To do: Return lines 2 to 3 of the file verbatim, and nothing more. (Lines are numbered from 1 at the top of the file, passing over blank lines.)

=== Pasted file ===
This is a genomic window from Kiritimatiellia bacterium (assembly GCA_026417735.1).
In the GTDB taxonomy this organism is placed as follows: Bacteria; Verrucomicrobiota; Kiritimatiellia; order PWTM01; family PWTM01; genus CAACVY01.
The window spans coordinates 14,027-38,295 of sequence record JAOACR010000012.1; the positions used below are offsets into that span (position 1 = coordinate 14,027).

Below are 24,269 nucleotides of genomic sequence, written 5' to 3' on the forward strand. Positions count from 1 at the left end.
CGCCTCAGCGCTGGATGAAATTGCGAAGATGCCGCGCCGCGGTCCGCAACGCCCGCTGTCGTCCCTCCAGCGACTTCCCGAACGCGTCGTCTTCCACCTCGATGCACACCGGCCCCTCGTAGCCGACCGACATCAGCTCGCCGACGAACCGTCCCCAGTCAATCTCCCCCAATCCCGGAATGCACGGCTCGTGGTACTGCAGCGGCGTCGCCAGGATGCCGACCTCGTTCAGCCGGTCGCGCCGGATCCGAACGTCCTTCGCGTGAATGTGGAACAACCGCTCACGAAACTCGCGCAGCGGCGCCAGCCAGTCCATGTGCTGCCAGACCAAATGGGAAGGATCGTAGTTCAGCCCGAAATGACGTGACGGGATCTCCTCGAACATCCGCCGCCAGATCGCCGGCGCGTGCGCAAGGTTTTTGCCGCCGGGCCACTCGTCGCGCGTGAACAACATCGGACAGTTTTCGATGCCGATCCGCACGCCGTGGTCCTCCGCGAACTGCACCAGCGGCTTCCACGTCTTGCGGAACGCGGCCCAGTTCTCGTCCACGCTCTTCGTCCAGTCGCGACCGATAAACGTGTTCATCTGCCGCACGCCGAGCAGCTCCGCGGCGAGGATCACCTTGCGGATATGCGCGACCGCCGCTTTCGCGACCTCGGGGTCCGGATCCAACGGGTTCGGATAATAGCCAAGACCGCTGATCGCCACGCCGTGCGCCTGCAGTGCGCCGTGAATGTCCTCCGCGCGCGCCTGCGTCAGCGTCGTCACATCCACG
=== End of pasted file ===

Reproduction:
In the GTDB taxonomy this organism is placed as follows: Bacteria; Verrucomicrobiota; Kiritimatiellia; order PWTM01; family PWTM01; genus CAACVY01.
The window spans coordinates 14,027-38,295 of sequence record JAOACR010000012.1; the positions used below are offsets into that span (position 1 = coordinate 14,027).